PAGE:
What is Depression?
Updated: Feb 17
Depression is more than "feeling sad" and can often be confused with grief or loss. Unfortunately, isn't uncommon for us to have people in our lives who argue that it "isn't real" or that sufferers should "get over it". Depression is a real medical condition due to symptoms of persistent low mood, diminished pleasure and interest in usual or pleasurable activities, a reduction in activity and energy levels, reduced capacity for concentration, disturbance to usual sleep patterns, diminished appetite, reduced libido, and, possible loss of self-esteem and thoughts of guilt or worthlessness. This is not an exhaustive list though as the experience and symptoms of depression vary from person to person.
It is important to highlight the point of consistency as this is often the main distinguishing feature from generally normal experiences of low mood. Depression is the consistent experience of the above symptoms over a long period of time. The specific length various between diagnostic manuals, but they generally range between 2 weeks and 1 month as a minimum. Many people struggle to comprehend the concept of being unable to experience pleasure from any activity, let alone struggle with this for weeks and, in some cases, years.
So what is the cause of depression?
Depression may develop from several interacting factors, some biological, psychological, social, or circumstantial. There is significant research into the biological effects of depression given that individuals may experience changes in the levels of neurotransmitters in the brain (e.g., serotonin, norepinephrine and dopamine). Furthermore, the stress hormone cortisol has been evidenced to contribute to depressive symptoms over extended periods. Contrary to popular belief, however, the "chemical imbalance theory" is largely unsubstantiated in modern research. Instead, many of the biological changes are theorised to be in response to psychological and circumstantial issues - highlighting that there is much more that suffers can do to improve their symptoms.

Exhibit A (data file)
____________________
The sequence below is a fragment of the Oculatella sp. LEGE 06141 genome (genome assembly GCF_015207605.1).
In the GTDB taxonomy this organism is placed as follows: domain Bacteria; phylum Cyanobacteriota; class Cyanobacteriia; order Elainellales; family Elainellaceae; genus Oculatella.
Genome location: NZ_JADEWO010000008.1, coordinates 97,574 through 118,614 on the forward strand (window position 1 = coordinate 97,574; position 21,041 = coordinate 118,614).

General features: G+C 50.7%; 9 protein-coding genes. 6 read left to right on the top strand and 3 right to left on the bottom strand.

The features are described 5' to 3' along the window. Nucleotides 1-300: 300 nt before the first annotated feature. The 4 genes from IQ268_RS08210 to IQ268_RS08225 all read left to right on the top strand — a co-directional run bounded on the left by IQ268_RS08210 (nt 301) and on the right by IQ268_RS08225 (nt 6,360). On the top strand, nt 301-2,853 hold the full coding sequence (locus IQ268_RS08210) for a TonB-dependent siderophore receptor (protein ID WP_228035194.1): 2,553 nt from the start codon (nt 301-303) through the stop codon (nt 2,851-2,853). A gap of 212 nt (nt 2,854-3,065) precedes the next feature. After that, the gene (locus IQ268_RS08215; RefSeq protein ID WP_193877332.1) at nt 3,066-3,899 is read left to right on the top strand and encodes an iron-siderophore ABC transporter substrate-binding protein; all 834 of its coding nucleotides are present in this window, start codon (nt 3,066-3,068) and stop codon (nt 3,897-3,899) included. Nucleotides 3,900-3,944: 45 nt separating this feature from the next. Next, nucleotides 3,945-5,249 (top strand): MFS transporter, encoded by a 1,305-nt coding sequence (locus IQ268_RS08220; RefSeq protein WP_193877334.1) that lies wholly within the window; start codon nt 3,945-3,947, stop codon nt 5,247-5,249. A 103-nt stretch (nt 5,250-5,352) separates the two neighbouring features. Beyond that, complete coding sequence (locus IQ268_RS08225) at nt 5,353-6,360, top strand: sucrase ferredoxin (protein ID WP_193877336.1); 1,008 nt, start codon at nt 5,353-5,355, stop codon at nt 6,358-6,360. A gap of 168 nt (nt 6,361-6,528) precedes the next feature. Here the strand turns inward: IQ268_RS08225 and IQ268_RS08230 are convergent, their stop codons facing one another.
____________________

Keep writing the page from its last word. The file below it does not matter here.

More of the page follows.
Many people who experience significant issues with depression may end up having other issues with their employment, relationships, families, friendships and/or health. Alternatively, they may be experiencing significant issues with psychological issues such as their sense of self-esteem, identity, purpose, beliefs, or values. These issues often result in a growing sense of powerlessness, inaction, and inability to engage in the activities that make life rich and meaningful. It is often an initial point of counselling to identify the unique contribution that biology, psychology, and circumstance has made to an individual's experience of depression.
Why seek assistance for depression?
It is important to seek assistance, even if you don't feel like it will help or work for you. This is a common experience and it often delays treatment. Delaying is the really nasty part of depression - it is hard to believe that anything will result in a better future. But the research is out there and we know that counselling works, so give it a shot even if you don't believe in it.